Dr David Deller
David joined CCP in 2013 after completing a PhD in Economics at the University of Essex. David's research comprises three core themes: (i) consumer behaviour in regulated markets, (ii) affordability and distributional issues in liberalised markets, and (iii) considering the institutions of the 'Regulatory State'. David has mainly explored these themes through the prism of the UK energy market.
David has worked closely with Catherine Waddams on a range of projects. In particular, he performed extensive econometric analysis for a project investigating switching between energy suppliers by consumers at a collective switch event known as 'The Big Switch'. He also performed all of the data analysis for a research project looking at the affordability utility services across the EU for the Centre on Regulation in Europe (CERRE). David is currently focussed on leading two research packages in the UK Energy Research Centre (UKERC) funded project 'Equity and Justice in Energy Markets'.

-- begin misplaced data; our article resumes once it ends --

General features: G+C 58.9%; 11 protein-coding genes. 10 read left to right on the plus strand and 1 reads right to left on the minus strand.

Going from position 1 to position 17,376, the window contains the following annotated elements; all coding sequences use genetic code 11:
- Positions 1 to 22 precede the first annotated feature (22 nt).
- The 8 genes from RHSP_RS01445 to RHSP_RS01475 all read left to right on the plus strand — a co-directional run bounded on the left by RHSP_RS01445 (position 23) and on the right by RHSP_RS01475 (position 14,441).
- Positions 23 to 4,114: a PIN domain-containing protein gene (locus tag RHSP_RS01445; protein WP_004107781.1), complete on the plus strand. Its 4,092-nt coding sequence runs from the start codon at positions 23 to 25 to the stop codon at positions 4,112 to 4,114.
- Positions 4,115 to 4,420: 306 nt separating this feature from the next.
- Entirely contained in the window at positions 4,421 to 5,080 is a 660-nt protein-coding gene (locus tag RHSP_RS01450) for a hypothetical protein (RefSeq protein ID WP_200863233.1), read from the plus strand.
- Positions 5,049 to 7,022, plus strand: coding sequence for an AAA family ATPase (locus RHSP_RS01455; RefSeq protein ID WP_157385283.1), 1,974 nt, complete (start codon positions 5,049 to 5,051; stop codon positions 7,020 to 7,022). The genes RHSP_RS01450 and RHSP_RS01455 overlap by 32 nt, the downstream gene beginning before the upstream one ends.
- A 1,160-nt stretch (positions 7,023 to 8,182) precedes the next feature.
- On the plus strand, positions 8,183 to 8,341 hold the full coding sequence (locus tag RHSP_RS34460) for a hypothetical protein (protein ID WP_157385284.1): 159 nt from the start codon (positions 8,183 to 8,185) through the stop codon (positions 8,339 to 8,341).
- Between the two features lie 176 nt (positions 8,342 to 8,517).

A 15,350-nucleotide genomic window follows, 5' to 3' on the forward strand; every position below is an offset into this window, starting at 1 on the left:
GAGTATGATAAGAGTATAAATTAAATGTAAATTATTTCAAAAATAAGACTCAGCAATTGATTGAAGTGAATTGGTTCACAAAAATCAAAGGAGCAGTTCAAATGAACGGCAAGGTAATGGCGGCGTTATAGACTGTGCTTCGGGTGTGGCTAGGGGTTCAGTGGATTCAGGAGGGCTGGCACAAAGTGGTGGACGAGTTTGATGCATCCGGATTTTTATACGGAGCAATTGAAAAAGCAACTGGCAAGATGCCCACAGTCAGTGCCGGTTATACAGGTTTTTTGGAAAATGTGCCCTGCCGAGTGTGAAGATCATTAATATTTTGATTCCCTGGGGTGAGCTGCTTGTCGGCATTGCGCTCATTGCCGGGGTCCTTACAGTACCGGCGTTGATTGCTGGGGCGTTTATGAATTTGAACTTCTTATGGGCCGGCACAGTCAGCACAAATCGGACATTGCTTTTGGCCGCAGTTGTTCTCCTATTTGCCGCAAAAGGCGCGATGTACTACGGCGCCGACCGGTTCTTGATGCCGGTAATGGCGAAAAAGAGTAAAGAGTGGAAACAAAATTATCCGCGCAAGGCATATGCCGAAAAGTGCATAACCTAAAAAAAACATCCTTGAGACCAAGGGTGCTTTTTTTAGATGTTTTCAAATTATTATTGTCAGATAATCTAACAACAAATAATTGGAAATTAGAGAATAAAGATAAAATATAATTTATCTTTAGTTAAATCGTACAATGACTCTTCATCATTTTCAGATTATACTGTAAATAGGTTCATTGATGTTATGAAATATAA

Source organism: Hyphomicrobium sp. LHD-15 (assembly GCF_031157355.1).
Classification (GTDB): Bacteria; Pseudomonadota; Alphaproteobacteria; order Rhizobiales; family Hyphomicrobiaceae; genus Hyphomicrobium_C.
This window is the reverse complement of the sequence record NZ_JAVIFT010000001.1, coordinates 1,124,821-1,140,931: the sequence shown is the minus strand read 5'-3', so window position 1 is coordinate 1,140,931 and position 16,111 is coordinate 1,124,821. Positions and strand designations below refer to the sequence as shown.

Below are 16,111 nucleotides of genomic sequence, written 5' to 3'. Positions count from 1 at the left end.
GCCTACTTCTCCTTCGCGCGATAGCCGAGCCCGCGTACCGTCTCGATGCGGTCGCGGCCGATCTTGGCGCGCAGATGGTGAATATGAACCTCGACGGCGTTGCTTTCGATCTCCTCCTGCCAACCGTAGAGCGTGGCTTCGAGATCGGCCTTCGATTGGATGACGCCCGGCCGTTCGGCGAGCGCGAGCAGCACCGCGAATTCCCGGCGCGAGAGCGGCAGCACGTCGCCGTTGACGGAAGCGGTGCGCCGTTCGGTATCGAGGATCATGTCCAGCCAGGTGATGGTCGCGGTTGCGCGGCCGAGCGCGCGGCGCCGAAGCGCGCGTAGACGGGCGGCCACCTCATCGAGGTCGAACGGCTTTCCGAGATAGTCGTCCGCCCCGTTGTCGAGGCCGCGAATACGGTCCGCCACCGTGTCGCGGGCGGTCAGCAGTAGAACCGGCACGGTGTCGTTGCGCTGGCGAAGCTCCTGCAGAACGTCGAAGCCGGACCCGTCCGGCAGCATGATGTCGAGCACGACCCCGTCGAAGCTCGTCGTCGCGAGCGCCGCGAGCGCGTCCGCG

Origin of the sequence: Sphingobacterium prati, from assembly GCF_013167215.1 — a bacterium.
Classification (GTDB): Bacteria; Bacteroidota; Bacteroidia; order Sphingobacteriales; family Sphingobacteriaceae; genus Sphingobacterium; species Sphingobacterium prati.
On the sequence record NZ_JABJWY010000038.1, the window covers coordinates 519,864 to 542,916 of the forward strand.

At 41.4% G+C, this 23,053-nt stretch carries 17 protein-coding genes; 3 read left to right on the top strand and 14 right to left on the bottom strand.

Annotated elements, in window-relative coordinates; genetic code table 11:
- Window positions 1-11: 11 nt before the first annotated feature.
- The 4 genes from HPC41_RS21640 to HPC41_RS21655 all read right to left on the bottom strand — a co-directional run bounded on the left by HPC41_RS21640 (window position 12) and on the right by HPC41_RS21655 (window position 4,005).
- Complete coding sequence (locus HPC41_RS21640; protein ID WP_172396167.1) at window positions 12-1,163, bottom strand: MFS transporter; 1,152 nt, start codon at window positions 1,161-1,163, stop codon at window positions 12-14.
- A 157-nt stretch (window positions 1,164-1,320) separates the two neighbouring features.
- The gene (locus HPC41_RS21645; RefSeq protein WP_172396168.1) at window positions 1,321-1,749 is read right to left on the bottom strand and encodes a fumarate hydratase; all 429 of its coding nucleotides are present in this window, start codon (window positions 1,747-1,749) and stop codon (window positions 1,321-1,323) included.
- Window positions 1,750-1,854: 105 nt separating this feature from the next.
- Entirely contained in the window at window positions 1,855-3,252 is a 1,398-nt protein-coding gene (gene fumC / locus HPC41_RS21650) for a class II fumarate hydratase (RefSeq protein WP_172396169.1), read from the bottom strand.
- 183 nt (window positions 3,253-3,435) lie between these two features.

David also co-ordinates CCP's responses to public consultations and invitations to tender. He has jointly written 13 consultation responses and has been part of CCP teams meeting with senior decision makers at Ofgem, Ofwat, the Competition and Markets Authority, the Department for Business, Innovation and Skills, the Department for Energy and Climate Change and the European Commission's DG Ener.
Prior to joining CCP David also gained experience of teaching at the undergraduate level. At the University of Essex this included being lecturer for the 3rd year module 'Theory of Monopoly and Regulation' and the 2nd year module 'Economics of Organisational Management'.
Affordability of Utilities' Services: Extent, Practice, PolicyUEA Repository
Revisiting the Regulatory State: A Multidisciplinary Review Establishing a New Research Agenda
Who Switched at the Big Switch and Why?
Key Research Interests
Industrial Organisation, Regulated Industries, Retail Energy Markets, Distributional Issues in Liberalised Markets, Empirical and Applied Microeconomics